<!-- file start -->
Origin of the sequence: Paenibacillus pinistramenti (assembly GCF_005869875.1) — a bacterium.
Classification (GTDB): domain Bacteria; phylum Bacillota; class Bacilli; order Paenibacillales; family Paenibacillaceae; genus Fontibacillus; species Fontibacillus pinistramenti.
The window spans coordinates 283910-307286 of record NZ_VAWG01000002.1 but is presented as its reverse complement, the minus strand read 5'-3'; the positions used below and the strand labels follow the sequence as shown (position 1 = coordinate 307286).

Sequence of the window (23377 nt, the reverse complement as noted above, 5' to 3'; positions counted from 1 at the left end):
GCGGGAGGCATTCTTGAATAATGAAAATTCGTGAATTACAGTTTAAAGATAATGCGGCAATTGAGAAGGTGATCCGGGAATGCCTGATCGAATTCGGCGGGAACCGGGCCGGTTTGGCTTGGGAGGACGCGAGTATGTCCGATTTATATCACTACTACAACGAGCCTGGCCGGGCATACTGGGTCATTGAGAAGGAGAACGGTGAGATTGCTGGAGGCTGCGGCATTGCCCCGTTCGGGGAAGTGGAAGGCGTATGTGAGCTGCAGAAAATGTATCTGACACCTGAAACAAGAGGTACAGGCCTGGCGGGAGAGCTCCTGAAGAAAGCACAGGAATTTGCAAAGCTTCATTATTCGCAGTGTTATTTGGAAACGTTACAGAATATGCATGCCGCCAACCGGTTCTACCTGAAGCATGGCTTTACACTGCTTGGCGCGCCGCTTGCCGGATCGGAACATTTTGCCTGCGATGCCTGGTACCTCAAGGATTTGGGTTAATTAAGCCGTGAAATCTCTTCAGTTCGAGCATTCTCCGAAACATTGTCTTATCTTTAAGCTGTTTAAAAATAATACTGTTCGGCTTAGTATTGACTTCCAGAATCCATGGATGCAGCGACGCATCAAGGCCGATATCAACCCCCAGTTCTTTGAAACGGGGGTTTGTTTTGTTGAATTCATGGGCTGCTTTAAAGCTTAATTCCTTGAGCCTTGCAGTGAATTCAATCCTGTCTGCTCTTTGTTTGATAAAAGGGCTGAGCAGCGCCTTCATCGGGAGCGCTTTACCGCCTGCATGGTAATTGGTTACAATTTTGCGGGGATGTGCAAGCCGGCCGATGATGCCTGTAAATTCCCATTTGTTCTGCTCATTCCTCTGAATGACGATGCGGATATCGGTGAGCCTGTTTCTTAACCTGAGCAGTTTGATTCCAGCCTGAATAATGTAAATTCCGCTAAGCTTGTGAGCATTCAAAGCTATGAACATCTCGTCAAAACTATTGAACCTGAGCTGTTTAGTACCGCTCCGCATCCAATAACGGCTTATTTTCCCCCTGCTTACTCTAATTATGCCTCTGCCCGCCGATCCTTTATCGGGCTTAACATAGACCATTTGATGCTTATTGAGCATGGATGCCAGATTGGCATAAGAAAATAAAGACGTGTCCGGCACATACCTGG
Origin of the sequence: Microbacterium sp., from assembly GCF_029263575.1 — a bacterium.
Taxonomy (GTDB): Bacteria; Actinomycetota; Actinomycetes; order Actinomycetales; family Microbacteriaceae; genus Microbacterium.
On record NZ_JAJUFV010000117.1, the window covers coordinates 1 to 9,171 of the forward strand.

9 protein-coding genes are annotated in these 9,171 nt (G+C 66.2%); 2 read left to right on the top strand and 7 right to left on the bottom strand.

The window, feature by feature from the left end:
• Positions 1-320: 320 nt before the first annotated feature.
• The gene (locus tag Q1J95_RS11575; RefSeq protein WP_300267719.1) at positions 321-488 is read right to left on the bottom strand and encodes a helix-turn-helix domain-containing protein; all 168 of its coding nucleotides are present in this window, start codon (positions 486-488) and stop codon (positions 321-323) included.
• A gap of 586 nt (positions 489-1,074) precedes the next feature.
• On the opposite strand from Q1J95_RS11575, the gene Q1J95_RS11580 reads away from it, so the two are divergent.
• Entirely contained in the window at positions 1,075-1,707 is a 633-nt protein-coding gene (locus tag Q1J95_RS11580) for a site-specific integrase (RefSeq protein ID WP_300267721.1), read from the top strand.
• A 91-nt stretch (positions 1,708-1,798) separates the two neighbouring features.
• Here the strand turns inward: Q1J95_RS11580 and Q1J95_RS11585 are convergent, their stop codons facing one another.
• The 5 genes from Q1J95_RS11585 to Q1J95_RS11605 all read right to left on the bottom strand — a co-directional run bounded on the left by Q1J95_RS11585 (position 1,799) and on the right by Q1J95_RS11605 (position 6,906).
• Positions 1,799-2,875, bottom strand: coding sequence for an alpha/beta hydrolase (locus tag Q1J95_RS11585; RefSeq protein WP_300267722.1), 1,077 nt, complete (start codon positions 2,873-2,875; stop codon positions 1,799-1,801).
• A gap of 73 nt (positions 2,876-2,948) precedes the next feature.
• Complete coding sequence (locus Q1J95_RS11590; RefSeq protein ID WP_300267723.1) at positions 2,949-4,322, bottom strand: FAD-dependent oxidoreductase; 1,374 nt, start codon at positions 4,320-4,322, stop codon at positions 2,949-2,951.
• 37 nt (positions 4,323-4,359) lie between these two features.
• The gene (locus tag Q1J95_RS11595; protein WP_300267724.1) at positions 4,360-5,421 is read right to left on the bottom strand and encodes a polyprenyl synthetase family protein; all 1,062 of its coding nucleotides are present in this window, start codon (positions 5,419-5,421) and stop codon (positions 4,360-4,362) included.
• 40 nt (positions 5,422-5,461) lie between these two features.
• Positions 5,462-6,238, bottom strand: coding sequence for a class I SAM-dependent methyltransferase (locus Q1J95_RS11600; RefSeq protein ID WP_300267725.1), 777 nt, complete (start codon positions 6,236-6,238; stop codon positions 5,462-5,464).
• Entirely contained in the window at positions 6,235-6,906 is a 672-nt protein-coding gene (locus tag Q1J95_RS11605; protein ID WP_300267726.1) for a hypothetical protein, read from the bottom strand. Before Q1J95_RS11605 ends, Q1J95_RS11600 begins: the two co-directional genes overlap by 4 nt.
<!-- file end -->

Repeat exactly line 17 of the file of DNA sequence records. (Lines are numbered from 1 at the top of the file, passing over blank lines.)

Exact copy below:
• Here the strand turns inward: Q1J95_RS11580 and Q1J95_RS11585 are convergent, their stop codons facing one another.